Faith alone can be misunderstood. When Romans 5:1 tells us, “since we have been justified by faith, we have peace with God through our Lord Jesus Christ,” this does not mean that faith in the gospel of the Lord Jesus is the cause or condition of justification. Of course I have read discussions about distinctions between conditions, where it is explained that faith is an “instrumental” condition.
My problem is not that the traditional “instrumental” language can be misunderstood. Any explanation of faith’s necessity that I give can also be misunderstood. I believe that faith in the true gospel (which includes “for the elect alone”) is necessary evidence that a person has passed from a state of condemnation to a state of justification.
This faith in the gospel is not a knowledge that a person has been justified all along, or assurance that a person has been justified from the time of the cross or before a person was born. This faith in the gospel, which includes understanding of the gospel, is the immediate result of being born again, which is the immediate result of being imputed with the merits of Christ’s death.
In the false gospel which tells all sinners that Christ died for them, faith is misunderstood as making the difference between saved and lost. Even in cases where the fine print tells you that this making-the- difference faith is a result of predestination and regeneration, the credit for salvation does not go to Christ. The credit may go to the Holy Spirit or to predestination, but it cannot go to Christ, if Christ died for all sinners but only some sinners are saved.
We need to put a stop to the double talk which tells all sinners that Christ died for them, but then explains (not to everybody but only to some who have already professed Christ) later that Christ died for some people to get them something different and more for them than He did for everybody else.
This kind of double talk implicitly says that Christ propitiated the wrath of God for all sinners but that Christ also died extra for the elect to give them the faith to get the benefit of Christ’s propitiation. In other words, there is no antithesis with the false gospel of Arminianism. Since they still want to be thought of as evangelicals, and still want to have influence on evangelicals, they agree to the heresy that Christ died for everybody.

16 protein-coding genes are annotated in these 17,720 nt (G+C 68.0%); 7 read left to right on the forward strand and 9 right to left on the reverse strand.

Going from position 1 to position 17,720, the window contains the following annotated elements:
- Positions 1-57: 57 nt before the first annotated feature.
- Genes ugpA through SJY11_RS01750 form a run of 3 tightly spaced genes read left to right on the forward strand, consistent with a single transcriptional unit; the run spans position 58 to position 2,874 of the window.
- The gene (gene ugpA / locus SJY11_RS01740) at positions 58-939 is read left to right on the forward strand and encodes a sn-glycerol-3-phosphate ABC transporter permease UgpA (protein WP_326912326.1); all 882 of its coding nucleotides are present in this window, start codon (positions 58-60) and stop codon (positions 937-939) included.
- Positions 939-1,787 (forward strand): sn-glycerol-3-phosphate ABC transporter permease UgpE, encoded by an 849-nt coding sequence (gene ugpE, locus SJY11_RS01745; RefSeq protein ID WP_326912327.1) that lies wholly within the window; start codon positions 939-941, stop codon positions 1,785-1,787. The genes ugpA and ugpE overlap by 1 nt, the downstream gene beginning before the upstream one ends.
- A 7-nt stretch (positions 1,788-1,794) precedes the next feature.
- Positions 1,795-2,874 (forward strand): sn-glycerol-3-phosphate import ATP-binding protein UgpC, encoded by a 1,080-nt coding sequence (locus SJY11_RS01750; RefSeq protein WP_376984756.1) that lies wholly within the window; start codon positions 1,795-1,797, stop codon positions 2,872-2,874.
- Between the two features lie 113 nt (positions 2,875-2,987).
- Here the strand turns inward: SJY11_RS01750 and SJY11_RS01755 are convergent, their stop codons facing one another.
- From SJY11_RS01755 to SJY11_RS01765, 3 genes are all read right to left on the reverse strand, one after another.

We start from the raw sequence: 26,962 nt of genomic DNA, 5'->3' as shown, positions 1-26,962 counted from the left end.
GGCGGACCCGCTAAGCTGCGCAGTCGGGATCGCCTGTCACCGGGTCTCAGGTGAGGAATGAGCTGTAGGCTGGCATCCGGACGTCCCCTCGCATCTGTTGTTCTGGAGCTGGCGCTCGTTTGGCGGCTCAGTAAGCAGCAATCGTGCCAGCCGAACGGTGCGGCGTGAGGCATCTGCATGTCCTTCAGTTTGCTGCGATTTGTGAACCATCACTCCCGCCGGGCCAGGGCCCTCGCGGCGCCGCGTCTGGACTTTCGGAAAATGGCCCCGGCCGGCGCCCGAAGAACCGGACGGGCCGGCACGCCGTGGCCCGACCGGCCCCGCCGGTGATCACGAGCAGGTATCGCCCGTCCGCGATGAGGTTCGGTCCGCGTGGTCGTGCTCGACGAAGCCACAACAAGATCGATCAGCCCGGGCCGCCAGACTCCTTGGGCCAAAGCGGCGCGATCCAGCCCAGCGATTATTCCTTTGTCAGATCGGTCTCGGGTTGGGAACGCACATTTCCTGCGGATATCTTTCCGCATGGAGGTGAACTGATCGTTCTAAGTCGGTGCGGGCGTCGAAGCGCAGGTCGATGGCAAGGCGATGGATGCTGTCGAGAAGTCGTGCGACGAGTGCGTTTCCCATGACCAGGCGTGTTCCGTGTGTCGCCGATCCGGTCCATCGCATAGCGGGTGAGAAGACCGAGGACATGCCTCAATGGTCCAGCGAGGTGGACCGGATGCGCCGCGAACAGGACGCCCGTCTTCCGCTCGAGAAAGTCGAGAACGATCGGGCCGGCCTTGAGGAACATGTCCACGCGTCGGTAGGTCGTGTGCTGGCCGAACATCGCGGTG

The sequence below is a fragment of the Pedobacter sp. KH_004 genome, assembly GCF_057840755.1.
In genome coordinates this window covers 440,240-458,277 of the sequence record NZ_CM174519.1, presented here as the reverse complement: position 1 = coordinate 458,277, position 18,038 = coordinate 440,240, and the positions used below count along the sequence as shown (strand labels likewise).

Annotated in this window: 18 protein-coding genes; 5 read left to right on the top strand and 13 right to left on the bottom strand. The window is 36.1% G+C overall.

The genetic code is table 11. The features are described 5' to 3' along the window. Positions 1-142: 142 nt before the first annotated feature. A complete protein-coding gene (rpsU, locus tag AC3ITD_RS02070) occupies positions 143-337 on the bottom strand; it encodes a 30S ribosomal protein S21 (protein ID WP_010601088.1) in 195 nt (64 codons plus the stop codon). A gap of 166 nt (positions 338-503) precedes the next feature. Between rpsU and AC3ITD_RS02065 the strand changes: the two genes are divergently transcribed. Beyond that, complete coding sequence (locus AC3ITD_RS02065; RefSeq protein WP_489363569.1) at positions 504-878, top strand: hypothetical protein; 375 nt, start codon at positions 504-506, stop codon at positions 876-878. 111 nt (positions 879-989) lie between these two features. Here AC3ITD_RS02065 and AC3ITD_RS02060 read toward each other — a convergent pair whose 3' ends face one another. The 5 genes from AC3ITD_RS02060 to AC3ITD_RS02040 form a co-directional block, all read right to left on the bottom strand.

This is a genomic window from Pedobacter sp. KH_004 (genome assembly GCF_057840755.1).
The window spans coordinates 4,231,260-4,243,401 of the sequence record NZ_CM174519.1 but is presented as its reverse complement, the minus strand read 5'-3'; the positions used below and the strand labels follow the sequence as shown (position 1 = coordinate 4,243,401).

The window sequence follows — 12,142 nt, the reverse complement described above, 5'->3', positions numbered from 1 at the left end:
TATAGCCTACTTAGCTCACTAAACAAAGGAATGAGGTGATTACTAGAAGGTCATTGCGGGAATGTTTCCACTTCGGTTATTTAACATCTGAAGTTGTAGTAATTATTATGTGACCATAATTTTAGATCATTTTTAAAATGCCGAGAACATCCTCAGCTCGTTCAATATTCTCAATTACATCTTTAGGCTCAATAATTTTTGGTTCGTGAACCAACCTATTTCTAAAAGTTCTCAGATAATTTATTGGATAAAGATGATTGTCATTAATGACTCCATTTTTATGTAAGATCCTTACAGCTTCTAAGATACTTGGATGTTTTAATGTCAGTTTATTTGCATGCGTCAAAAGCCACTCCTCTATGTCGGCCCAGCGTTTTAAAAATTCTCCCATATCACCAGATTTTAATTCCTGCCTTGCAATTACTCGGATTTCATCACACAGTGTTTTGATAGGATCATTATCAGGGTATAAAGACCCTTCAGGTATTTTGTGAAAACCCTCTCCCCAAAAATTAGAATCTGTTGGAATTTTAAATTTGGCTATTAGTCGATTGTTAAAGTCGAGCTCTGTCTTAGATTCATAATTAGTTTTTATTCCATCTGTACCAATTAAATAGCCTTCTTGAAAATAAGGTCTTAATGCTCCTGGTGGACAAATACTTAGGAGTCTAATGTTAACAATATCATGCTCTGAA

Even if they don’t explicitly say that this was to take away the wrath for every sinner, by their silence about the question, they go along with what everybody already understands, which is that faith alone makes the difference.
They can try to put boundaries around that, and say that the object of faith is important. They can even say that Mormons and open theists are not evangelicals, and maybe not even justified. But they are still agreeing, sermon after sermon, every time that they do not say “ died for the elect alone”, that it is faith alone which makes the difference. And when they do that, there is no Christ alone left.
In the fine print, the glory may go to God for predestinating the Spirit to give us faith. But it is no longer Christ’s death which saves, if Christ died for all sinners, and some of these sinners are lost. And though we may talk of Scripture alone, what the Scripture says about the elect in Christ and therefore being elect in His death becomes segregated out from the gospel and thus unspoken or denied.
Instead of saying that Christ died only for the elect and not for the non-elect, many say that Christ died for believers, which then means that faith alone makes the difference and not Christ. If they want to keep the “thoroughly reformed” happy, they might say sometimes that Christ died for his covenant people, but then later they will make it clear that the covenant is conditional and that his people are the believers, so that it will all come back to faith alone.